Paderborn/ Lemgo The company Zecher from Paderborn manufactures printing rollers and anilox rollers for use in printing technology or surface finishing, among other things. The anilox rollers are installed in systems that companies use in continuous operation. In this process, chemical substances are applied to the roller and excess ink is scraped off the surface of the roller. In addition, the roller is continuously rotated at high speeds. This causes the roller to wear out after some time and Zecher replaces the rollers.
Mr Knauer, CIO at Zecher is satisfied with the project result and reflects: “Digitisation is inevitable for the future of SMEs, especially when it comes to new digital business models. You shouldn’t wait too long here.”
He particularly liked the cooperation and testing opportunities at the SmartFactoryOWL, as research in Lemgo was presented in a very application-oriented and practical way. Basically, Knauer still sees a lot of need for action in SMEs:
“How are SMEs in particular supposed to catch up internationally if digital topics are foreign to them? Technology aversion among SMEs often stems from the fact that the digital topic has not yet arrived in Germany. If I have hardly any contact with digitalisation in everyday life, such as digital bus tickets or digital taxi rides, I can hardly imagine any use cases for my own company. Demonstration centres like the SmartFactoryOWL are therefore very important to establish these approaches and points of contact.”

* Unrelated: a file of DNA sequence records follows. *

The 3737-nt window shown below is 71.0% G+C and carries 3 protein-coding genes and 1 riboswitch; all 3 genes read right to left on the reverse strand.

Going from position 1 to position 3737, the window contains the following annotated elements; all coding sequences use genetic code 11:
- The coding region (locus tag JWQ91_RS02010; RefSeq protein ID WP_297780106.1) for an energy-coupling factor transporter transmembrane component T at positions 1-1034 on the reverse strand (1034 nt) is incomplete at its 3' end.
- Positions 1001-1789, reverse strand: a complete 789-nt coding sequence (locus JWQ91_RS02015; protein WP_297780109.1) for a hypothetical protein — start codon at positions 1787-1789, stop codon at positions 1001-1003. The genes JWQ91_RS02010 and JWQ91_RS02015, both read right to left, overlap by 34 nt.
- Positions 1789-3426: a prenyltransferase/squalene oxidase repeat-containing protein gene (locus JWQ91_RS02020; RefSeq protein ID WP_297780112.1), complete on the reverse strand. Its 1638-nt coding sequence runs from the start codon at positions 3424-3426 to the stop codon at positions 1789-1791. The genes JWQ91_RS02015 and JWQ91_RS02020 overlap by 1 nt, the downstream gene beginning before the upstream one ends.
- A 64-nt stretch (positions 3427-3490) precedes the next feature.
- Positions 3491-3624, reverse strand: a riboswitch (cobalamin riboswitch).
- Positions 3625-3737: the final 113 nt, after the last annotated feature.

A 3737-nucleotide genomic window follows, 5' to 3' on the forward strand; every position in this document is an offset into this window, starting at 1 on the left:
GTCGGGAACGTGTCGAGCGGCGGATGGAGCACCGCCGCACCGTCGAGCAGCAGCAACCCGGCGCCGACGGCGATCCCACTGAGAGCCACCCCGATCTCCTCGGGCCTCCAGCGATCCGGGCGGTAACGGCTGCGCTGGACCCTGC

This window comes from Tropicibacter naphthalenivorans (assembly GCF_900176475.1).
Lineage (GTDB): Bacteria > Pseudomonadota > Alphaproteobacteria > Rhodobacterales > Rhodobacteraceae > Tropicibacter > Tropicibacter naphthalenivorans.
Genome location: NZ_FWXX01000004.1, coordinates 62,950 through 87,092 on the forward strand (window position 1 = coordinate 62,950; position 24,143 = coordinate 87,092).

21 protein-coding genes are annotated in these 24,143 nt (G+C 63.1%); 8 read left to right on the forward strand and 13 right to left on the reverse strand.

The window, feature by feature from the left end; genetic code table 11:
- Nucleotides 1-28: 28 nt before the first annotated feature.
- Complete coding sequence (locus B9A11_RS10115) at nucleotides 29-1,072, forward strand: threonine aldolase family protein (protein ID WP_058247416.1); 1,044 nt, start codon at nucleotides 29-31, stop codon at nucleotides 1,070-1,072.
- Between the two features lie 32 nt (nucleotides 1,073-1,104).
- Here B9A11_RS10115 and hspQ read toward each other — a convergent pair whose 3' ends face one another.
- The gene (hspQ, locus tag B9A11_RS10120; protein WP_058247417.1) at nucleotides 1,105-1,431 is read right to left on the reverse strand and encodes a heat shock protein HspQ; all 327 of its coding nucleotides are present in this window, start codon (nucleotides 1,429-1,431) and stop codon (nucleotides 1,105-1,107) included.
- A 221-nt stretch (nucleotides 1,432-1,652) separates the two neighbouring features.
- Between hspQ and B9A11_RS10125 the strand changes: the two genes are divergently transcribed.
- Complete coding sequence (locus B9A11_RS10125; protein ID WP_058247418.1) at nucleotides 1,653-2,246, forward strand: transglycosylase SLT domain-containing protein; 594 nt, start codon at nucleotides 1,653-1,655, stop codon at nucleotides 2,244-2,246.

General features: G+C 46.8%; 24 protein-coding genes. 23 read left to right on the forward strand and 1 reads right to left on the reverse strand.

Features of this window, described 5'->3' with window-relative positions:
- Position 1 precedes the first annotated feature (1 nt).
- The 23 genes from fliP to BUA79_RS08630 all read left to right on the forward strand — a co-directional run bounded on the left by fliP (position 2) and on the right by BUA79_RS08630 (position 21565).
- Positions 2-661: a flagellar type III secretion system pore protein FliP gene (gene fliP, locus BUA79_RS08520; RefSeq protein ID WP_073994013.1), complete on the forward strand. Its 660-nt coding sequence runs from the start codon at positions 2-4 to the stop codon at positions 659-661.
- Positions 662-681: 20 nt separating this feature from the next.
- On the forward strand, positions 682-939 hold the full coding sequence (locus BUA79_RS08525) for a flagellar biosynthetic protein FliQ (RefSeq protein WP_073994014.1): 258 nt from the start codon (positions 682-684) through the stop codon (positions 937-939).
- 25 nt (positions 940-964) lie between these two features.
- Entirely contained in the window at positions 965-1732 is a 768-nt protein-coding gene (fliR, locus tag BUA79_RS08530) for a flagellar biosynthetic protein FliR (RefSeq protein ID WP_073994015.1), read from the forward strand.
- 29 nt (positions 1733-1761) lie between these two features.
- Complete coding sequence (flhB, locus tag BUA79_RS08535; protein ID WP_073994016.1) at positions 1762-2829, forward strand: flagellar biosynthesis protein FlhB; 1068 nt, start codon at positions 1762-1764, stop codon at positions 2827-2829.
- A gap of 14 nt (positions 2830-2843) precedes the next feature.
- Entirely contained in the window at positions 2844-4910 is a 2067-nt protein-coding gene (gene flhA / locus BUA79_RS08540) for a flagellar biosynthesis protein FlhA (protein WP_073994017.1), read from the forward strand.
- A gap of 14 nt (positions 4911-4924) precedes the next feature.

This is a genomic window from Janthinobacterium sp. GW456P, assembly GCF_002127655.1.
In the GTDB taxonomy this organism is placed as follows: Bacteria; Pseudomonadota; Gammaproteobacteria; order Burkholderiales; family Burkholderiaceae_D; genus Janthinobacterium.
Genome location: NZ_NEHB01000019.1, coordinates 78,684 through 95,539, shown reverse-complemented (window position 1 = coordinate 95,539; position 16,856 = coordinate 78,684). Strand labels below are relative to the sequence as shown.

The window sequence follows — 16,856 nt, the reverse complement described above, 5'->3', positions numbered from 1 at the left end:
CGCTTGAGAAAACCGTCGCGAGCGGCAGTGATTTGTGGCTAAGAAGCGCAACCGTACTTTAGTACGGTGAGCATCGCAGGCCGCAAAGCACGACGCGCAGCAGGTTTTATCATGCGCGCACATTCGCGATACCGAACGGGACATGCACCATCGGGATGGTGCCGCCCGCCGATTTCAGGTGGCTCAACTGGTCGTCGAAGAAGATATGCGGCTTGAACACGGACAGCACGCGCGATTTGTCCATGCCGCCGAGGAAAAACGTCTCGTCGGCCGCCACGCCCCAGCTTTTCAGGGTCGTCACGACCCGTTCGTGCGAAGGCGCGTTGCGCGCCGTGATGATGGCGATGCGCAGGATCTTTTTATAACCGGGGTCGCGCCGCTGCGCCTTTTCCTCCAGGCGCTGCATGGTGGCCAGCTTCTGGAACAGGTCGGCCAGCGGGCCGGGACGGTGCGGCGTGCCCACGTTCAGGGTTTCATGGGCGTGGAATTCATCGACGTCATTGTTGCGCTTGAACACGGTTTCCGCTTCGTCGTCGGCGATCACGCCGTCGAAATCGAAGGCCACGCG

In further projects, Zecher plans to further develop the transmission as well as the energy supply of the solution together with the Lemgo researchers. Both partners are looking forward to future cooperation.
Zecher cannot predict whether the first signs of closure will make the roller unusable after two or after five years – because little information is available about its use in the plant. This should change as part of the transfer project at Digital in NRW.
Together with the Fraunhofer IOSB-INA, Zecher developed a way to query the condition of the roller by sensor. Speeds and revolutions were recorded via an integrated sensor and transmitted to a specially developed analysis software. The results could be read out, so that Zecher has the first approaches for further development and product launch.